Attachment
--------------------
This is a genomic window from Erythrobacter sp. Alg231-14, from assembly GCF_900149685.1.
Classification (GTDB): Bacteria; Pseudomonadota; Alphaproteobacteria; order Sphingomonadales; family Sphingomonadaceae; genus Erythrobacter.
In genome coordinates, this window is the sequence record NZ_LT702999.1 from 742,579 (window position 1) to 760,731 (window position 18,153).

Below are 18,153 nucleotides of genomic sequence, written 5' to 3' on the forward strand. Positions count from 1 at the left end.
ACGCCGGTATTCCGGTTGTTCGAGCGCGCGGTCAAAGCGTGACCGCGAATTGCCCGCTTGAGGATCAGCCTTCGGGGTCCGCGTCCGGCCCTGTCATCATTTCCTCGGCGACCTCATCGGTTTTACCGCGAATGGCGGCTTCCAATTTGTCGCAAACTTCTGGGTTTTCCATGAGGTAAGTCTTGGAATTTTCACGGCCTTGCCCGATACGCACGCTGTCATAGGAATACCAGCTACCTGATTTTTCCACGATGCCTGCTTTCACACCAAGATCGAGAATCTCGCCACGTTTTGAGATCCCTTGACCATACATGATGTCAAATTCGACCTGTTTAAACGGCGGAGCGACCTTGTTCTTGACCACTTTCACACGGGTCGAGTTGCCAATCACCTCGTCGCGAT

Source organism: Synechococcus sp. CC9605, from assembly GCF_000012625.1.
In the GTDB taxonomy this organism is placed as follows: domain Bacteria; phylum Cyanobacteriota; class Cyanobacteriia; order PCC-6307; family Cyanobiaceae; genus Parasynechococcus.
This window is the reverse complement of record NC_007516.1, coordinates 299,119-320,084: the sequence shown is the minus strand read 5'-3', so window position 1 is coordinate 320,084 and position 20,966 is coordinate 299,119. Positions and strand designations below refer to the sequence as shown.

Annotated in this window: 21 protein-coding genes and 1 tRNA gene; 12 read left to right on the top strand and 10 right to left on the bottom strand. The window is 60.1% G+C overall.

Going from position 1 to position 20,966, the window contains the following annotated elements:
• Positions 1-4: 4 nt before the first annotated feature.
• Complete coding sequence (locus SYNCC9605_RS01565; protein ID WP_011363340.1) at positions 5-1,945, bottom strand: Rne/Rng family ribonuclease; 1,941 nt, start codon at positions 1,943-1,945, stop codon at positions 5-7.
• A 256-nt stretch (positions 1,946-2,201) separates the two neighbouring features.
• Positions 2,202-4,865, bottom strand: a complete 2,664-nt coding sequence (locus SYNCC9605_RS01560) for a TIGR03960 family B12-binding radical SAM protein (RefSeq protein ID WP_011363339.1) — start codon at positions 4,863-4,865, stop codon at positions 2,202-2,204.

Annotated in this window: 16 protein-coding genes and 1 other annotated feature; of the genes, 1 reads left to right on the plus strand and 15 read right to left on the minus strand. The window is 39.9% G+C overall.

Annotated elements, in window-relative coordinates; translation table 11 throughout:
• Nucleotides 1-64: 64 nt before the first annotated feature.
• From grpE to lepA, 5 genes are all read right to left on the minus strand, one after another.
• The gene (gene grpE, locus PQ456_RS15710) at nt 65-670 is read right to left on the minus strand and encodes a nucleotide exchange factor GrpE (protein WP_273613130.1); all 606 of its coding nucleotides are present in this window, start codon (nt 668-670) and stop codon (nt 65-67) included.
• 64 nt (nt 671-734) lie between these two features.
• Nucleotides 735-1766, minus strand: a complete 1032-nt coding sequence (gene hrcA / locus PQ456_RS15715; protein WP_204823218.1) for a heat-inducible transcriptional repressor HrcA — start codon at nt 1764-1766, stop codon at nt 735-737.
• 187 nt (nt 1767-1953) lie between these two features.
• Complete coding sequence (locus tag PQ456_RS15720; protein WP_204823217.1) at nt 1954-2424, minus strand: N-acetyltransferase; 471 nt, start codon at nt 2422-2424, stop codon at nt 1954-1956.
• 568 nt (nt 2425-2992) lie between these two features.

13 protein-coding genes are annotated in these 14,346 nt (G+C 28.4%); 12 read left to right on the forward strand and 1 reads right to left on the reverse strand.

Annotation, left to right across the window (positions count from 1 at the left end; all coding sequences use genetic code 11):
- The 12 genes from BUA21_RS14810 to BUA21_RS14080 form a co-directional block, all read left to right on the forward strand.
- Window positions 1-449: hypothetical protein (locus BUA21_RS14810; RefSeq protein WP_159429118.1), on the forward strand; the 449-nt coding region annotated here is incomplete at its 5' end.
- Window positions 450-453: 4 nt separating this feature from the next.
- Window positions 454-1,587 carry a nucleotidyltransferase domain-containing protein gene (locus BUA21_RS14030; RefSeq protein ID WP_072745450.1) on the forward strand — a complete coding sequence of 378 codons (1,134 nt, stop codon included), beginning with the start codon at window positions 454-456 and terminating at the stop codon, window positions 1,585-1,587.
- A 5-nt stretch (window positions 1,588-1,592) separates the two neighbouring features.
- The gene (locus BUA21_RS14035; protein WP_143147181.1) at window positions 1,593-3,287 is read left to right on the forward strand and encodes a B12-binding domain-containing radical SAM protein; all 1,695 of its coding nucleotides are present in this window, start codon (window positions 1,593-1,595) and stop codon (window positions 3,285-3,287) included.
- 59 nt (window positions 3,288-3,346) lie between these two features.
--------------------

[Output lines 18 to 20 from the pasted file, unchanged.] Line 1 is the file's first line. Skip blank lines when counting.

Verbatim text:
• From grpE to lepA, 5 genes are all read right to left on the minus strand, one after another.
• The gene (gene grpE, locus PQ456_RS15710) at nt 65-670 is read right to left on the minus strand and encodes a nucleotide exchange factor GrpE (protein WP_273613130.1); all 606 of its coding nucleotides are present in this window, start codon (nt 668-670) and stop codon (nt 65-67) included.
• 64 nt (nt 671-734) lie between these two features.